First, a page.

Fate has a habit of steering flute and saxophone player Jane Bunnett in unexpected directions.

If tendinitis hadn’t forced a break from her intense piano practice regime, for instance, she might not have gone to San Francisco and met Charles Mingus’s pianist, Don Pullen, who would become her mentor, friend and musical collaborator.

If she hadn’t reached an out-of-court settlement worth $768 after slipping on some steps at York University, she couldn’t have afforded the soprano sax she’s still playing nearly 40 years later.

And if she hadn’t fallen ill during three successive trips to Mexico, she and her husband, trumpet player and producer Larry Cramer, might not have made Cuba their vacation destination in 1982.

Possibly, if Fate had not dealt that card, Bunnett might not have earned five Juno awards and three Grammy nominations, a pin as an Officer of the Order of Canada, or worldwide recognition for interpreting and promoting Cuban melodies and rhythms.

In those days before Ry Cooder broughtinternational acclaim to a group of veteran Cuban musicians, most North Americans tended to equate the Caribbean island with bandleaders such as Xavier Cugat and Pérez Prado.

For Bunnett, that changed almost as soon as their plane landed in Havana.

“We arrived in the airport and there was a trio playing these beautiful boleros and Cuban son. I heard four completely different styles of music in a few hours,” she recalls.

Another group was playing outside as they boarded the bus for their tourist compound in the eastern province of Santiago de Cuba. At the end of the ride, they were greeted by a folkloric group playing “crazy instruments” such as the corneta china.

“I was like, omigod, now I’m in Africa. This is so African-sounding,” she said.

“A couple of hours later, I heard this beautiful music coming from the outdoor bar. It was an 18-piece band playing these incredible mambos. They were all dressed in white and beautifully turned out, and it sounded like nothing I had ever heard.”

She and Cramer headed into town the next day to buy records and hear more local music.

“Initially, it was the Afro-Cuban music, the really folkloric stuff that got under my skin, because I felt a real connection to Mingus and Coltrane modern jazz I was listening to and trying to play.”

Bunnett felt the African rhythms she was hearing provided a great form for improvisation.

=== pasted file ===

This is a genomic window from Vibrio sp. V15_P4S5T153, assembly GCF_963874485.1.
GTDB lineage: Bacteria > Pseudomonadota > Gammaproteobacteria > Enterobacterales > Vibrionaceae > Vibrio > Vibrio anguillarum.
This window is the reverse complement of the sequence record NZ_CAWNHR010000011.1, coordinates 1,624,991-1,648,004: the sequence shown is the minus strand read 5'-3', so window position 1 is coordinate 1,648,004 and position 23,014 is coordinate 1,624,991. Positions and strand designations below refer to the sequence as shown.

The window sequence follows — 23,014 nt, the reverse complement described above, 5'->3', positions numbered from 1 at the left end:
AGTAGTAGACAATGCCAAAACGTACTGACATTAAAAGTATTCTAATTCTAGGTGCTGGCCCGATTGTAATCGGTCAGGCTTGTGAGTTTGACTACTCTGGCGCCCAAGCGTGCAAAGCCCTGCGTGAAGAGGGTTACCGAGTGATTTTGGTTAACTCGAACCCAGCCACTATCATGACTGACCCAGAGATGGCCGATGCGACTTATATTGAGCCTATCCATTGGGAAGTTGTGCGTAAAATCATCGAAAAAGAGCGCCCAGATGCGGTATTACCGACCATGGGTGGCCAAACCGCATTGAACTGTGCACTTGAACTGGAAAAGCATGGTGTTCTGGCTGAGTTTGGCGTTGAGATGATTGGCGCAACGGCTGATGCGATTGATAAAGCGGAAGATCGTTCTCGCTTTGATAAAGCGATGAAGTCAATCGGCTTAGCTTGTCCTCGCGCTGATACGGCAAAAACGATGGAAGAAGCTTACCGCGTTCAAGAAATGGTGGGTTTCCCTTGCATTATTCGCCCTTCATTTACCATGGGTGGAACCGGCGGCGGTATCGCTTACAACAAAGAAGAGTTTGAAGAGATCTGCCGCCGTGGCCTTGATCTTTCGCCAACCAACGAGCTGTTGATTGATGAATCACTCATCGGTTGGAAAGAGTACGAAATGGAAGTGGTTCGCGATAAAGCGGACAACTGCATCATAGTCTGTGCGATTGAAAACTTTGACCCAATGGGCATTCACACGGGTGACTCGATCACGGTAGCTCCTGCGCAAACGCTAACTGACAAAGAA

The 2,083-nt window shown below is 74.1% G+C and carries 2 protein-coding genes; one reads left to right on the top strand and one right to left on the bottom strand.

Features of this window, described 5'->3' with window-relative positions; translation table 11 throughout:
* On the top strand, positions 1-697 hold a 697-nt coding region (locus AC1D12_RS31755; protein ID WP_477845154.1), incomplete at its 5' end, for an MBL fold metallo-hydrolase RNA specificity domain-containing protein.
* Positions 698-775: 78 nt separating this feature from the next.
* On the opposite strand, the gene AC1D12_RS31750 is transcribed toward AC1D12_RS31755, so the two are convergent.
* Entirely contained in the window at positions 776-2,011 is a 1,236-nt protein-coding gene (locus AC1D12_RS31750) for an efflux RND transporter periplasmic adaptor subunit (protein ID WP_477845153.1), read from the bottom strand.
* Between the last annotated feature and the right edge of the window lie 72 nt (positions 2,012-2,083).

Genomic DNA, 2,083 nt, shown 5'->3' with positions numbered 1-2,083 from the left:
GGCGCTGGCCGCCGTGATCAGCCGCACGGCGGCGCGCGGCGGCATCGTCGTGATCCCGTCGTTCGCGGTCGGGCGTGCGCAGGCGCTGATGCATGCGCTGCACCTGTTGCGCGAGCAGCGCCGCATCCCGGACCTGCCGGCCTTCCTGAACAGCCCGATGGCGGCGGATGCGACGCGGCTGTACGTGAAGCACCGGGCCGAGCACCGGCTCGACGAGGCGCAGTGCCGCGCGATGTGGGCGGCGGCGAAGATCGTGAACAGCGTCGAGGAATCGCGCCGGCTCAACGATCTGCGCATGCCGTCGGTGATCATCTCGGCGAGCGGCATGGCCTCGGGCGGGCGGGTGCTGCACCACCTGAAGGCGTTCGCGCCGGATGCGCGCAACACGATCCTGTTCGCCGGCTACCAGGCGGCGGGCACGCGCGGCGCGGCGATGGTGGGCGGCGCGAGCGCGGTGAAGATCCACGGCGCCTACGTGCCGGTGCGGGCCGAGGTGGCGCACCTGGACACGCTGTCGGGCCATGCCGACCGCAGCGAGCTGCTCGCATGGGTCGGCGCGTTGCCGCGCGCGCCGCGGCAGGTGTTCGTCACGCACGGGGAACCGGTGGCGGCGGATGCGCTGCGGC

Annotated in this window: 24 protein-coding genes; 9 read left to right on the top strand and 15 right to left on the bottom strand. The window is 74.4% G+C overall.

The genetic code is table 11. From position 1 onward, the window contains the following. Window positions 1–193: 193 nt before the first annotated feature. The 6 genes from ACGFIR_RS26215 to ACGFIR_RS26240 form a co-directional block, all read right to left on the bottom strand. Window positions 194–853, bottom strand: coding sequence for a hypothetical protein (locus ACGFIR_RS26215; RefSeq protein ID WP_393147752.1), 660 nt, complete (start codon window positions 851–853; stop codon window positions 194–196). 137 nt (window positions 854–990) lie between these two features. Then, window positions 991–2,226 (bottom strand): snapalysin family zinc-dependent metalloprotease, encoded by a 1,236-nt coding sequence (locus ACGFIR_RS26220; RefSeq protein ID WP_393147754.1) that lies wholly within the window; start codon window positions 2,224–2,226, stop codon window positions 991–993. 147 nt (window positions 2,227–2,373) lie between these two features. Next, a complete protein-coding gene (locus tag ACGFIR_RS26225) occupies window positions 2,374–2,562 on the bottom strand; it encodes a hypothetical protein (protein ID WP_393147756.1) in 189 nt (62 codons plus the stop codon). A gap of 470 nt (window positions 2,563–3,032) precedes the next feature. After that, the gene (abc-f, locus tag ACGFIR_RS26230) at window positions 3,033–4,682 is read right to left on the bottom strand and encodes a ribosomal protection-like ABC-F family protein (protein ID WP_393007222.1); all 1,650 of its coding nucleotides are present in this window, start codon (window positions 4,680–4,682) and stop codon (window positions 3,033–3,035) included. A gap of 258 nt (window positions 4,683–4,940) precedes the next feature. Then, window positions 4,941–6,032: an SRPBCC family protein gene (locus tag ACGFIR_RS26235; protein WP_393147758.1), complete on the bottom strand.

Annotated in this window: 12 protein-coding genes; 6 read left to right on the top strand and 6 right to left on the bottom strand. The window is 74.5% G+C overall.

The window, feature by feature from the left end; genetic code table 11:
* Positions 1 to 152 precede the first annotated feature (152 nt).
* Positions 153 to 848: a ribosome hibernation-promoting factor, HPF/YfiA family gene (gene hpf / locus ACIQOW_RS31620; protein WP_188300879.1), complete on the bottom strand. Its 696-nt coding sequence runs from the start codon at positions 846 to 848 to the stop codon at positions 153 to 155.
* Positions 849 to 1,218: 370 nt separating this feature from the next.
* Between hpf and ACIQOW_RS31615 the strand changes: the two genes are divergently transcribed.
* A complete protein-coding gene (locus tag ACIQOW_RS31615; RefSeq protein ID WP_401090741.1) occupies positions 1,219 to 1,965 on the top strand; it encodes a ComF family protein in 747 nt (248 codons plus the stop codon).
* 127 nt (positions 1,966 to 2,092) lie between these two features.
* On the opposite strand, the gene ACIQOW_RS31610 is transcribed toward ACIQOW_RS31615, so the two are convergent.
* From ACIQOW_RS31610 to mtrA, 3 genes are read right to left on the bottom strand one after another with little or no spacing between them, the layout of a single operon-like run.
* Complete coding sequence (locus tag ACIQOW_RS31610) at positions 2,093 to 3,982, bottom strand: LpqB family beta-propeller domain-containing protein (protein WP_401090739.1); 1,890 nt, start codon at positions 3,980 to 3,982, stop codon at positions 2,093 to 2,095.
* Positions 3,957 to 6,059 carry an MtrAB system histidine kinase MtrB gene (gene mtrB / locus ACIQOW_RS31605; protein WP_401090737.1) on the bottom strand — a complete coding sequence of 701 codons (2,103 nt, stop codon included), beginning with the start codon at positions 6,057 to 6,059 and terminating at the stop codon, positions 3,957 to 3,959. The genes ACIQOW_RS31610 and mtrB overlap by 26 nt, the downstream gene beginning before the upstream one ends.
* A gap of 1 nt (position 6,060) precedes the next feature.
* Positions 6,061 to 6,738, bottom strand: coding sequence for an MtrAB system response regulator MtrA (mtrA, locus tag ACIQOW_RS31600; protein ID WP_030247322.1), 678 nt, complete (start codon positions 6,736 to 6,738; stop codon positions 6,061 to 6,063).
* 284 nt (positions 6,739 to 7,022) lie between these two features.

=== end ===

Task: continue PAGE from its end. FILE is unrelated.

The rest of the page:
That 1982 trip was the first of many for the Toronto couple.

“I kept learning more and more about the Cuban music, that it was not just this, and it wasn’t just that. Each province in Cuba has something unique to that region.”

Blend in centuries of influence from France and two major migrations from Haiti to Cuba, plus the impact of migratory people from Spain and North Africa.

“Suddenly that all got mixed up. Even now, in the Afro-Cuban folkloric music, there’s popular music for social get-togethers, but also deeply religious music of different religious societies that came from Africa,” Bunnett explained.

“They celebrated their own saints and their own particular style of religion, and in different languages. It’s such a deep study.”

The couple became so immersed in Cuban music that Bunnett released a Cuban-themed album called Spirits of Havana in 1991. By 1998, their sixth Cuban cd, Chamalongo, was in production.

While Bunnett and her group, The Spirits of Havana, were in a downstairs recording suite in the former RCA Victor studio building, Cooder was upstairs recording his seminal album, Buena Vista Social Club.

“A few times during our sessions, we ran upstairs to see how his session was going. We shouldn’t have been doing that, because we had our hands full with our own recording. That was no piece of cake, that’s for sure.”

The couple established a foundation to administer a program called Spirit of Music, to assist Cuban musicians and music students with training and technical support, as well as instruments donated by the Yamaha music corporation.

In 2000, the National Film Board produced a documentary, Spirit of Havana: Cuban Odyssey (available online) which showcases their work.

A few years later, while working at the Conservatorio Amadeo Roldán, in Havana, Bunnett observed that over half the students were young women but that they had little presence at jam sessions or festivals.

Despite having 10 or 15 years of music training, she said, “They were happy just to sit on the sidelines and watch their boyfriends play. Often, I was the only woman at the jam sessions.”

Being at a personal crossroads from near burnout, Bunnett felt she might be able to extend an opportunity to musically-talented young Cuban women.

The result was the group called Maqueque (pronounced ma-kay-kay). Translated from the Afro-Cuban dialect, the name means “the fiery energy and spirit of a young girl,” Bunnett explained.

Their self-titled first album was unlike anything Bunnett had done previously.

“I was working with all these vocals in four-part harmony; four of the instrumentalists also sang. I didn’t know how the record would be received, but Larry (as producer) kept saying, ‘There’s something here. There’s something special.’”

That album won a 2014 Juno award. A second record earned a Grammy nomination. Bunnett’s third album with Maqueque is scheduled for recording in early December.

The sextet will be in Dawson City for a concert in the KIAC Ballroom on Friday, October 26 at 8 p.m. The following night, they will play for an Afro-Cuban Dance Party at the Old Fire Hall, beginning at 8 p.m.

On Sunday, October 28, they will give a Jazz on the Wing performance at the Yukon Arts Centre, starting at 7:30 p.m.

Details can be found at www.jazzyukon.ca.